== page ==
As everyone today knows, we are surrounded by more data than ever before. Indeed, it’s almost become a cliché to wonder at how fast the world’s repositories of information are growing.
With these massive stores of data comes the potential for incredible power and problem-solving; just look at the Internet of Things, a burgeoning network of interconnected hardware that incessantly feeds information back to us.
In science-fiction film and literature, one of the perennial issues with world-changing new technology is whether it’s used for good or evil. In its own way, the same problem exists with information today.
Now, I’m not trying to say that a nefarious genius will harness the power of data to wreak havoc; what I regard as an equally troubling use (well, almost) is the propensity for people to deploy data in a way that is banal, as opposed to interesting or informative.
Increasingly, we see news articles constructed around research that necessitates the collation of thousands – or millions – of bits and bytes of information, in the aid of telling us that Britons tip an average of £4.18 – or something else along those lines.
The practice of companies commissioning research around frivolous subjects is slightly worrying, largely because you have to wonder how much truly important research, which takes place daily in laboratories and academic institutions the world over, might be being pushed out of the news pages due to the lack of a snappy headline.
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Meanwhile, data issues have already come to the boil in the third sector, albeit in a slightly different light. Earlier this year, Debra Allcock Tyler, CEO of the Directory of Social Change, suggested that much of the data gathered by charities isn’t put to good use. Is this being brought about by inexpert deployment of big data technologies? Or is it a symptom of some fundamental flaw in the big data universe?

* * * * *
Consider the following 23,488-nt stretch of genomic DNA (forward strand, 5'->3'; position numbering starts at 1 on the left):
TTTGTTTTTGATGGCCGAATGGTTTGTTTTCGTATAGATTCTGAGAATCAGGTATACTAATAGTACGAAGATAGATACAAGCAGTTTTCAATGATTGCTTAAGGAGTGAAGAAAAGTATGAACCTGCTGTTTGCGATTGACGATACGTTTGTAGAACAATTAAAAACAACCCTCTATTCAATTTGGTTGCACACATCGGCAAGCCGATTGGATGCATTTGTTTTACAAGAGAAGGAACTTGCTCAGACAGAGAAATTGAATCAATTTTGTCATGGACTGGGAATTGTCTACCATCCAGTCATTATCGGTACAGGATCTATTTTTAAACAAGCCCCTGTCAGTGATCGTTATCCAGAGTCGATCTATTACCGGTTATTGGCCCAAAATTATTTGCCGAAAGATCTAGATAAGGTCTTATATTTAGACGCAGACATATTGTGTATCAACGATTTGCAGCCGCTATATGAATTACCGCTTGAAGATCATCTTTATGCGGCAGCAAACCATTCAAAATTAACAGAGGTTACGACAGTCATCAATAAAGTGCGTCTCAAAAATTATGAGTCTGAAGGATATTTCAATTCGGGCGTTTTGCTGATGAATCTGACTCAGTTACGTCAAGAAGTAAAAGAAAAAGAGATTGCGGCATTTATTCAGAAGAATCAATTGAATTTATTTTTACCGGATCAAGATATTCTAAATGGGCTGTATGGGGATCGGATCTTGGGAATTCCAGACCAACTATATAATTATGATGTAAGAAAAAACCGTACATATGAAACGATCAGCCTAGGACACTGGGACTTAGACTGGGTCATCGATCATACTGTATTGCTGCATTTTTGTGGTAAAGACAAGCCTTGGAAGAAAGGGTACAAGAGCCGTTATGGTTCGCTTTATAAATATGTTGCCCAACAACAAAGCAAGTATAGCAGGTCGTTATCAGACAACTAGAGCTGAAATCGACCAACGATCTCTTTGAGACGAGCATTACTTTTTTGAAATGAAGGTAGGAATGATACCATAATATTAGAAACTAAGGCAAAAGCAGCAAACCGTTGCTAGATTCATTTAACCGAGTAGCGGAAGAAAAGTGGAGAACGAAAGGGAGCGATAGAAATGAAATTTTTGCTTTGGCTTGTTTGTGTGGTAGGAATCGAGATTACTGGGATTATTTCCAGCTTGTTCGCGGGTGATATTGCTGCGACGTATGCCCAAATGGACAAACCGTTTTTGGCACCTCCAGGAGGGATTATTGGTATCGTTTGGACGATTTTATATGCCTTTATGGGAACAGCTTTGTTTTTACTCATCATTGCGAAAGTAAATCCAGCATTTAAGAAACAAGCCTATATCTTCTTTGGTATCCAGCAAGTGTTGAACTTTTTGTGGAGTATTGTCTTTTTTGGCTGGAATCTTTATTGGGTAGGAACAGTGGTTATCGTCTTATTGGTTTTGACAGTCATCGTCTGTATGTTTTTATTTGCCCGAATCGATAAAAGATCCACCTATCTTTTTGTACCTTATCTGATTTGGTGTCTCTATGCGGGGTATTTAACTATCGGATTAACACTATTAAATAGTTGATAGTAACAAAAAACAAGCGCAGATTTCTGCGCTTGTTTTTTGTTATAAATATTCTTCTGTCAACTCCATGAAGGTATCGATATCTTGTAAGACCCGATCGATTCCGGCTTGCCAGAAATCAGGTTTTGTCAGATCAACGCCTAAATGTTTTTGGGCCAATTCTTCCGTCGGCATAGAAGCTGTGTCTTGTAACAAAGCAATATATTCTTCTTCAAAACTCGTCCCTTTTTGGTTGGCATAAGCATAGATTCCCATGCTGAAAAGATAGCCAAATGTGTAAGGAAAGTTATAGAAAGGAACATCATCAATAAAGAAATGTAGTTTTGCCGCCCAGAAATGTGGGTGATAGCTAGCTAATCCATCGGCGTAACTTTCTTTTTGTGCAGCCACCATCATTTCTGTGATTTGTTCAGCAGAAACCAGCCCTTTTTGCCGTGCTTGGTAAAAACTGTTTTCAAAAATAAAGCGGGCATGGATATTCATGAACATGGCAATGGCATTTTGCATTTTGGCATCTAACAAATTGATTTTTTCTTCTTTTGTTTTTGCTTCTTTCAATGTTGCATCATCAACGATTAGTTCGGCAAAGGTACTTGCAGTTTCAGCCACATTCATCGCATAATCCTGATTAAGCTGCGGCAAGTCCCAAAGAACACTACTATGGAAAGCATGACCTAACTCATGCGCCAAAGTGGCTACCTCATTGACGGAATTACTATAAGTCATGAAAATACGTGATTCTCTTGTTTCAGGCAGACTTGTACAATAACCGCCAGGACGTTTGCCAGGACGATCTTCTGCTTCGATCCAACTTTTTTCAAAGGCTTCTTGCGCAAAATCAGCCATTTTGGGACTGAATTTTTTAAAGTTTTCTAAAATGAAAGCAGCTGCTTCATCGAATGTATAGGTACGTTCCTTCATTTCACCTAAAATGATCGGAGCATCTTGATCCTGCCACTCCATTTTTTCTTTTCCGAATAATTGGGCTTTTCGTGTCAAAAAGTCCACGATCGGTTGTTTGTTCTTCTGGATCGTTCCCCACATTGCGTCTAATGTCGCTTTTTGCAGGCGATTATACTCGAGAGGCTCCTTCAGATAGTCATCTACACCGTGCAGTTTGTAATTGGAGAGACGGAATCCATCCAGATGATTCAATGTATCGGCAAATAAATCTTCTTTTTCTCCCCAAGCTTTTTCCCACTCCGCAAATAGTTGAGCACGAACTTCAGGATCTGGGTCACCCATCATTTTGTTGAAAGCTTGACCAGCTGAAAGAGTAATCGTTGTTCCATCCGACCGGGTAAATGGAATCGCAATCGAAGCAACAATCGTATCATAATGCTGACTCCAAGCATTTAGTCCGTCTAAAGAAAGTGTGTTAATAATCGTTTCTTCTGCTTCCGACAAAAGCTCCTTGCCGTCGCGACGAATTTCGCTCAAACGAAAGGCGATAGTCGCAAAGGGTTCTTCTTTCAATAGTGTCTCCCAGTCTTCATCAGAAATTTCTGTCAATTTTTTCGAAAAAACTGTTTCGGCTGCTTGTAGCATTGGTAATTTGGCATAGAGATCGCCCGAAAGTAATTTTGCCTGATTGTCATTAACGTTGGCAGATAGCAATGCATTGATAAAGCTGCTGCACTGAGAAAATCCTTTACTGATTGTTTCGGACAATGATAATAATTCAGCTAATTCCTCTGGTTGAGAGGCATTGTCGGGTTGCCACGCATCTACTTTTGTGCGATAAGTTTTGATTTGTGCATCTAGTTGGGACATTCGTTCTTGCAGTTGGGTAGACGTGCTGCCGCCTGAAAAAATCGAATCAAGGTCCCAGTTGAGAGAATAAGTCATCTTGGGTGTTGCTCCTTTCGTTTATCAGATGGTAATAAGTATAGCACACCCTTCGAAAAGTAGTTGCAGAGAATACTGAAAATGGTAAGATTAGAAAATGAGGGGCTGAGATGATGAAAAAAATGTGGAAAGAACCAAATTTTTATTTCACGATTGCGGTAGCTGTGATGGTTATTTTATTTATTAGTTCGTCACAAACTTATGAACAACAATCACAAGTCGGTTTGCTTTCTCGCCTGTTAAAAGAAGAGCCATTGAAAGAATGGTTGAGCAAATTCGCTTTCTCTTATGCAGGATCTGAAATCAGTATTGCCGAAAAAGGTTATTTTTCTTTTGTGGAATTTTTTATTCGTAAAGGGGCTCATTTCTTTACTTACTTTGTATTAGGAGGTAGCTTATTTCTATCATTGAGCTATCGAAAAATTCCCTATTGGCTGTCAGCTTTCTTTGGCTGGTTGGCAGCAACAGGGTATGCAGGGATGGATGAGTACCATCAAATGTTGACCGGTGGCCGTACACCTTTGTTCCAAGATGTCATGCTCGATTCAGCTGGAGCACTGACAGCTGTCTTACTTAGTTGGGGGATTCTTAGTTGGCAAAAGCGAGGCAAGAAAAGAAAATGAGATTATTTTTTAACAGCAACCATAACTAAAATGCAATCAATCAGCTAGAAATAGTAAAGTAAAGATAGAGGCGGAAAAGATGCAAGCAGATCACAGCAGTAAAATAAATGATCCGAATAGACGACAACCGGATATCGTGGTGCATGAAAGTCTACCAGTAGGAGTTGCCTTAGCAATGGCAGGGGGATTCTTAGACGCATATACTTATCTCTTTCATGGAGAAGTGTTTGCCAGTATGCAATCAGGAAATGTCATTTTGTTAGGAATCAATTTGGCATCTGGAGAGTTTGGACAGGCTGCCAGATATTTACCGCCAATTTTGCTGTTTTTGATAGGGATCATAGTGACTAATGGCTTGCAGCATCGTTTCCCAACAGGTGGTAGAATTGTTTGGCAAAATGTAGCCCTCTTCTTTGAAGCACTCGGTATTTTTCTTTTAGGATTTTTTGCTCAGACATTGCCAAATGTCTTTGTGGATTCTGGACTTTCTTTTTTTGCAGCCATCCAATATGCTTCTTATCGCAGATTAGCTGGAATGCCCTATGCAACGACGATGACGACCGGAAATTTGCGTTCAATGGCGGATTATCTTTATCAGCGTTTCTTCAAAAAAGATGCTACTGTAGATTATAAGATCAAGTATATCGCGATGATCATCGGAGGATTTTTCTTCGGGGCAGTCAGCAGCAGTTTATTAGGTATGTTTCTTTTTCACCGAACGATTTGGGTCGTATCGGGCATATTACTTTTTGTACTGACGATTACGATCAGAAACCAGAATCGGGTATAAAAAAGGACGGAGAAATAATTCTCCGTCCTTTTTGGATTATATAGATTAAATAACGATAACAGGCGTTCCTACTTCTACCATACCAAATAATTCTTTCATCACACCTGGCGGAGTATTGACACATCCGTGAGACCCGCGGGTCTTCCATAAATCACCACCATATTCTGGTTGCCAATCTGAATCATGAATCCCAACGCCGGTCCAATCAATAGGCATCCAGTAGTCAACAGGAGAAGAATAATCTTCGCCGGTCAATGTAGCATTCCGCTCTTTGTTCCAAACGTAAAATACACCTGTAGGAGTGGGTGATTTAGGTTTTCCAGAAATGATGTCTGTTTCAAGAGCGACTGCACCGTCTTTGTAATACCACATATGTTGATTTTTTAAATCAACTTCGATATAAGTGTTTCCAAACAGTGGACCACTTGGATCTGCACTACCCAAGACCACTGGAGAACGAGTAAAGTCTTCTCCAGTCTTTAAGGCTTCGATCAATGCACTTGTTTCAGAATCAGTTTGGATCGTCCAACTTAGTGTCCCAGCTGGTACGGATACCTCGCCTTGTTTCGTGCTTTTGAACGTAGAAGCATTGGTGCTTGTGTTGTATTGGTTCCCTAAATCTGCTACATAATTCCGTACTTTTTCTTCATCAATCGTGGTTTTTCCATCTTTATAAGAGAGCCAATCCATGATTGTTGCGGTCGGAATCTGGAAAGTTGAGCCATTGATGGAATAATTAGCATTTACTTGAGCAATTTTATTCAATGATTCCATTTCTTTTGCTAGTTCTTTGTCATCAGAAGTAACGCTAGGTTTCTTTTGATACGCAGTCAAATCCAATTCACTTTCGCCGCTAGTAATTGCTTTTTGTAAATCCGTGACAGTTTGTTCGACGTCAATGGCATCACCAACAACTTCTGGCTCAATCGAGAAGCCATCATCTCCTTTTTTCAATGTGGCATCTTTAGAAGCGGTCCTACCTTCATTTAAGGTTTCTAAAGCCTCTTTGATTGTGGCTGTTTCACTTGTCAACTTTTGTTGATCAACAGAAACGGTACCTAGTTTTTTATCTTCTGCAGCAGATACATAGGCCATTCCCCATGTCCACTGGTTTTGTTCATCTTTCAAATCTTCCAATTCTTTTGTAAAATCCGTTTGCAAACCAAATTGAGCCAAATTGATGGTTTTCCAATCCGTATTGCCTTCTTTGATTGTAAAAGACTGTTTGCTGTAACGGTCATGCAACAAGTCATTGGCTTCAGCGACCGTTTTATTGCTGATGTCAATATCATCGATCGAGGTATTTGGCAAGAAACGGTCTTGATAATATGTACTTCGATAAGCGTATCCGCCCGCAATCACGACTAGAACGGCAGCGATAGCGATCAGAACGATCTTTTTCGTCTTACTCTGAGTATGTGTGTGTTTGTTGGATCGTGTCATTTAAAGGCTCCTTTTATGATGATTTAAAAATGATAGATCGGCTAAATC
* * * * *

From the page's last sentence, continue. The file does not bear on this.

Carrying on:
I certainly don’t think it’s the latter. Paradoxically, part of the problem is that big data has so much clear potential, and that it is being used in all kinds of inventive and compelling ways.
Some of its most effective uses have come in the business sphere; the ability to access relevant news far quicker than was previously possible, for instance, is a very attractive proposition.
Thanks to a new breed of companies who deal in data, and which aggregate millions of articles and blogs every day, this is now a reality.
There is so much to anticipate when it comes to the productive, efficient use of big data.
The problem seems to be that too few people concentrate on its potentially beneficial uses, and insist on creating research-based articles that tell us little of genuine interest. Maybe part of the problem is that too few people have enough substantial knowledge of the intricacies of these systems to successfully create intuitive, usable products.
Either way, news needs to report on the many potential benefits of big data, rather than relying on promotional pieces that tell us little actual information.
David Benigson is CEO and cofounder of media monitoring and market intelligence firm Signal.
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